Story avoids the hard hits

Sun Sentinel Broward Edition - Showtime - Broward - - MOVIES - By Katie Walsh

“Con­cus­sion,” writ­ten and di­rected by Peter Lan­des­man, es­tab­lishes two things right away — the ex­treme rev­er­ence that peo­ple have for foot­ball, through a Hall of Fame ac­cep­tance speech by Pitts­burgh Steeler “Iron Mike” Web­ster (David Morse), and the bona fides of Dr. Ben­net Omalu (Will Smith), an ex­tremely welle­d­u­cated Nige­rian im­mi­grant and foren­sic neu­ropathol­o­gist in the Pitts­burgh coroner’s of­fice. Th­ese are the two con­flict­ing forces through­out the film: the love of the game and the un­de­ni­a­bil­ity of science. The ba­sis for the film, the 2009 GQ ar­ti­cle “Game Brain” by Jeanne Marie Laskas (she also wrote the sub­se­quent book “Con­cus­sion”), re­lies more heav­ily on the lat­ter.

Dr. Omalu is the kind of coroner who treats his bod­ies as peo­ple, ask­ing them to help him find out what hap­pened to them. This is where Iron Mike ends up, dead at 50, scarred by self-in­flicted Taser wounds, liv­ing out of his truck, tor­mented by voices in his head. The doc­tor sets off down a self-funded path to dis­cov­ery, and finds that what he dis­cov­ers is some­thing that one of the most pow­er­ful MPAA rat­ing: PG-13 (for the­matic ma­te­rial in­clud­ing some dis­turb­ing im­ages, and lan­guage)

Run­ning time: 2:03

Opens: Fri­day or­ga­ni­za­tions in the coun­try wants to keep quiet.

It’s a new dis­ease, chronic trau­matic en­cephalopa­thy (CTE), caused by the kind of re­peated head in­juries com­mon for foot­ball play­ers, box­ers or wrestlers. This is con­tro­ver­sial be­cause his find­ings dare to sug­gest that play­ing foot­ball could be a haz­ard to one’s health. This isn’t some­thing that the NFL wants its play­ers — or the as­pir­ing col­lege and high school play­ers with big dreams of making it to the big leagues — know­ing.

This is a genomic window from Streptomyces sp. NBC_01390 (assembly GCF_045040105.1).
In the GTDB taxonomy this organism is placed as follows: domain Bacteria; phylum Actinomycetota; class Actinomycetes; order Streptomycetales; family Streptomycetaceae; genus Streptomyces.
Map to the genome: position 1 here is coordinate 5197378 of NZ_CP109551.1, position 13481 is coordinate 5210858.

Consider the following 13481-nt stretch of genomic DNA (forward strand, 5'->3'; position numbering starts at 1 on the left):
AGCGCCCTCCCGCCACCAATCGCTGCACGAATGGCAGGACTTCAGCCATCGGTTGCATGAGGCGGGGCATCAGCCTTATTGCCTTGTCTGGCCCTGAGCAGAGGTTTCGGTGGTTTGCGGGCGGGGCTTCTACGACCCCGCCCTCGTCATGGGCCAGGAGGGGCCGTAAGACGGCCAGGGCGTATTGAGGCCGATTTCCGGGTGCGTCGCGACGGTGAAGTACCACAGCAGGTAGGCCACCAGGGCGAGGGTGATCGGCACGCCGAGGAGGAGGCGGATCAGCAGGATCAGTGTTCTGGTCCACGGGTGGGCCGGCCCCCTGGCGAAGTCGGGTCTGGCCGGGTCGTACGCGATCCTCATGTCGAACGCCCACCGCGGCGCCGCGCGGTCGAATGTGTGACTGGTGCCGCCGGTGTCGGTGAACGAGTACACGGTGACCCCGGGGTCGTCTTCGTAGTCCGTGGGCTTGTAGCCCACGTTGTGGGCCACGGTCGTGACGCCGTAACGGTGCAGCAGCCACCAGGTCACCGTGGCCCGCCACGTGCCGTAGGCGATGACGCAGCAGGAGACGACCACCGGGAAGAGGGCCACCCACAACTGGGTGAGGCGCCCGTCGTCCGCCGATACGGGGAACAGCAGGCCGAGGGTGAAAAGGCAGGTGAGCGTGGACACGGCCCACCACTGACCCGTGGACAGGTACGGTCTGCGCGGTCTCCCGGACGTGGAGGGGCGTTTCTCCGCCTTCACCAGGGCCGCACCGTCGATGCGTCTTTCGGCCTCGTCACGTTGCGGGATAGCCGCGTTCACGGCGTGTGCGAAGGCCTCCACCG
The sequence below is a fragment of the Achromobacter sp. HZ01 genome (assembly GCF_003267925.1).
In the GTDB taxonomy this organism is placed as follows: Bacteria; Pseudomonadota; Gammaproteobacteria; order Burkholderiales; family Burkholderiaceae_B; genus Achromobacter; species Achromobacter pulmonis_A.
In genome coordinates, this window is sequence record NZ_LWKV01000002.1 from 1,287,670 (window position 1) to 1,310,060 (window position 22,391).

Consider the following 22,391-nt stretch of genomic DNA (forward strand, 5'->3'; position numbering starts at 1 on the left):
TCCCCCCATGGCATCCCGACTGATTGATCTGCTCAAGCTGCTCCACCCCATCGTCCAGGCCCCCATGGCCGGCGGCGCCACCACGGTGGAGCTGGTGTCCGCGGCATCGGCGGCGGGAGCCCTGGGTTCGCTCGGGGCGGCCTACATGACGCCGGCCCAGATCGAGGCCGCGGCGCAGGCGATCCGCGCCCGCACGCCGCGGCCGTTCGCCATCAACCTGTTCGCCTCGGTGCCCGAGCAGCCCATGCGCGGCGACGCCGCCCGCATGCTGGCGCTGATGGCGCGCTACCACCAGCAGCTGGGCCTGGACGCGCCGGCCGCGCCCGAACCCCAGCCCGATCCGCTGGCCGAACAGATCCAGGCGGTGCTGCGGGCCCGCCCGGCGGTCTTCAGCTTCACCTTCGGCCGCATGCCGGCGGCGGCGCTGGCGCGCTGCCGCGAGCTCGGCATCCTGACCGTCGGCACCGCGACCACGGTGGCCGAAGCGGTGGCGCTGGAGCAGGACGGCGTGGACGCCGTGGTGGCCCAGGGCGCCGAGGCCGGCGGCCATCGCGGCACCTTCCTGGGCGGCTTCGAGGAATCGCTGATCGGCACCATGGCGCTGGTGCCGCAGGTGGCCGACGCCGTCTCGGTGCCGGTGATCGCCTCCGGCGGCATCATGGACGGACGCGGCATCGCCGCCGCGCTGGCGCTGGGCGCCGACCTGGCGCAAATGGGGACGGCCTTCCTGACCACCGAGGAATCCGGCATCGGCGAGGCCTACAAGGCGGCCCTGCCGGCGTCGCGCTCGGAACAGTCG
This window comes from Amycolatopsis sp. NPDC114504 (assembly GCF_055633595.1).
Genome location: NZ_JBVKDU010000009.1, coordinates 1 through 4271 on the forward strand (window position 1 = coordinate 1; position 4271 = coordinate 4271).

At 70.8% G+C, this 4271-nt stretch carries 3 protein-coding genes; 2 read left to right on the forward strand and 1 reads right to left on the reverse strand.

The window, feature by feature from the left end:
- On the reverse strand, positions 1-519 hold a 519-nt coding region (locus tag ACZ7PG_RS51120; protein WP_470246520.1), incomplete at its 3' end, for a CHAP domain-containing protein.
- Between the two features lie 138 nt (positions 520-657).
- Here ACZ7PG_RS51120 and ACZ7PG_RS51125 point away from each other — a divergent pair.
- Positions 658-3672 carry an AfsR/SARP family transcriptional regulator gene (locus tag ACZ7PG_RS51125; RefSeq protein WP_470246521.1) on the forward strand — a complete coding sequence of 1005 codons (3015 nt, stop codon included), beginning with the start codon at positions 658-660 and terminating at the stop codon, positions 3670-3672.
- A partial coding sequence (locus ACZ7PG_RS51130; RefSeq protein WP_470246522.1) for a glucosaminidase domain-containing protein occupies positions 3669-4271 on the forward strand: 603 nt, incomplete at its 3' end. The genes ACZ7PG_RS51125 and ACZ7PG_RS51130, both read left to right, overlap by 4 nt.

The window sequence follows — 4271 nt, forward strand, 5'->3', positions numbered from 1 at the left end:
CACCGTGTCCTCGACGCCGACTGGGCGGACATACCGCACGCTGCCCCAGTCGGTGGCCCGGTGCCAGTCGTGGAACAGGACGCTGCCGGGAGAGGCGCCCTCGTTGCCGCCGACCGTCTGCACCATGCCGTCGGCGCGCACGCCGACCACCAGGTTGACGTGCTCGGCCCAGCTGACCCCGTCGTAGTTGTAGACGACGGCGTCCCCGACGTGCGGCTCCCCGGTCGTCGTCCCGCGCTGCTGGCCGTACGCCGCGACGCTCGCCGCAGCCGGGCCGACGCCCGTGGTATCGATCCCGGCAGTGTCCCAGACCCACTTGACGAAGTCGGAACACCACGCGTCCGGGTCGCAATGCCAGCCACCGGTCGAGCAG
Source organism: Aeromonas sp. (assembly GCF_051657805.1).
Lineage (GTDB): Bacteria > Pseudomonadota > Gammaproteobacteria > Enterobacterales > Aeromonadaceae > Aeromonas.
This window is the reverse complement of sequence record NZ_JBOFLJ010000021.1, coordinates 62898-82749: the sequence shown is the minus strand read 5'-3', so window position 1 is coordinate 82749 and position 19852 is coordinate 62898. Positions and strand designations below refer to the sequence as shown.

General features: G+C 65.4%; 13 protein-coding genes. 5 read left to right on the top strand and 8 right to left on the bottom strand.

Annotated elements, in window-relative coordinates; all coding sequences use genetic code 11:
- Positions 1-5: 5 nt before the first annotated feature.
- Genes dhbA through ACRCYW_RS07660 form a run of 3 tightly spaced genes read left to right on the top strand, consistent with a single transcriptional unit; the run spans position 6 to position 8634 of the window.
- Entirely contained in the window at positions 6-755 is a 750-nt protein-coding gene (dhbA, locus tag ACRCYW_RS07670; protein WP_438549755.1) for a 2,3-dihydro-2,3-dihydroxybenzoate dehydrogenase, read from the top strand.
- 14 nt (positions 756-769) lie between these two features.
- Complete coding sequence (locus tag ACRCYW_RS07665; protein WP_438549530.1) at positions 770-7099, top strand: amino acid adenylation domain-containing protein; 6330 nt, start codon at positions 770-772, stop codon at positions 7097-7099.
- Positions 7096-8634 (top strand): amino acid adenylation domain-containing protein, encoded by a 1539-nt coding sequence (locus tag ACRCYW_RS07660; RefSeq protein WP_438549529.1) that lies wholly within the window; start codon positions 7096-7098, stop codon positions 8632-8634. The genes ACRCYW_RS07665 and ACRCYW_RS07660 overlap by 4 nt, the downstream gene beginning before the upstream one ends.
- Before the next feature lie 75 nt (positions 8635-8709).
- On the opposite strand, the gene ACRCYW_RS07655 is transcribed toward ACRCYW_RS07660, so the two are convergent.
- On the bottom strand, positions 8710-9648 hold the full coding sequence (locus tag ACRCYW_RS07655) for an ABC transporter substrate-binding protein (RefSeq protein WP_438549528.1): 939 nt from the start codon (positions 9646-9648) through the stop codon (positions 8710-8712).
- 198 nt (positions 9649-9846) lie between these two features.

Smith gives a strong per­for­mance as Omalu, more than just his dis­tinc­tive African ac­cent. He por­trays him as a car­ing and de­ter­mined man, an out­sider who is able to see things as they are be­cause he’s not be­holden to the re­li­gion of foot­ball. He be­lieves in the Amer­i­can dream, which is why he’s so ap­palled that th­ese play­ers, dream­ers them­selves, are tossed aside when they no longer have mon­e­tary value.

“Con­cus­sion” suf­fers a bit from not know­ing where to fo­cus — it glosses over some of the im­por­tant con­nec­tive tis­sue that would bet­ter demon­strate Dr. Omalu’s work. It stuffs those mo­ments into mon­tages, and lingers on scenes where he strug­gles with his ra­tio­nal­iza­tion for speak­ing up, try­ing to con­vince oth­ers to do the right thing. There are pep talks and tossed-off tru­isms, and not enough pro­ce­dure. This back and forth feels like an ap­pease­ment to the NFL it­self, to show the strug­gle in tak­ing the league on, which, if the science is to be be­lieved, he ab­so­lutely should.

It’s hard to watch “Con­cus­sion” and not feel in­fu­ri­ated about the sys­tems of power that ex­ploit bod­ies for profit and then have the gall to not take care of th­ese peo­ple.

Cou­pled with doc­u­men­taries like “Happy Val­ley” or “The Hunt­ing Ground,” you can’t help but feel that to re­main a con­sumer of the NFL or col­lege foot­ball is to be party to an ex­ploita­tive or­ga­ni­za­tion.

But the film ends on a note that es­sen­tially says it’s OK to love the sport of foot­ball, just that we should take care of our play­ers. Seems like a fair com­pro­mise, but for a film that wants to hit hard, where it hurts, at the end, it seems to shy away from that direct im­pact.

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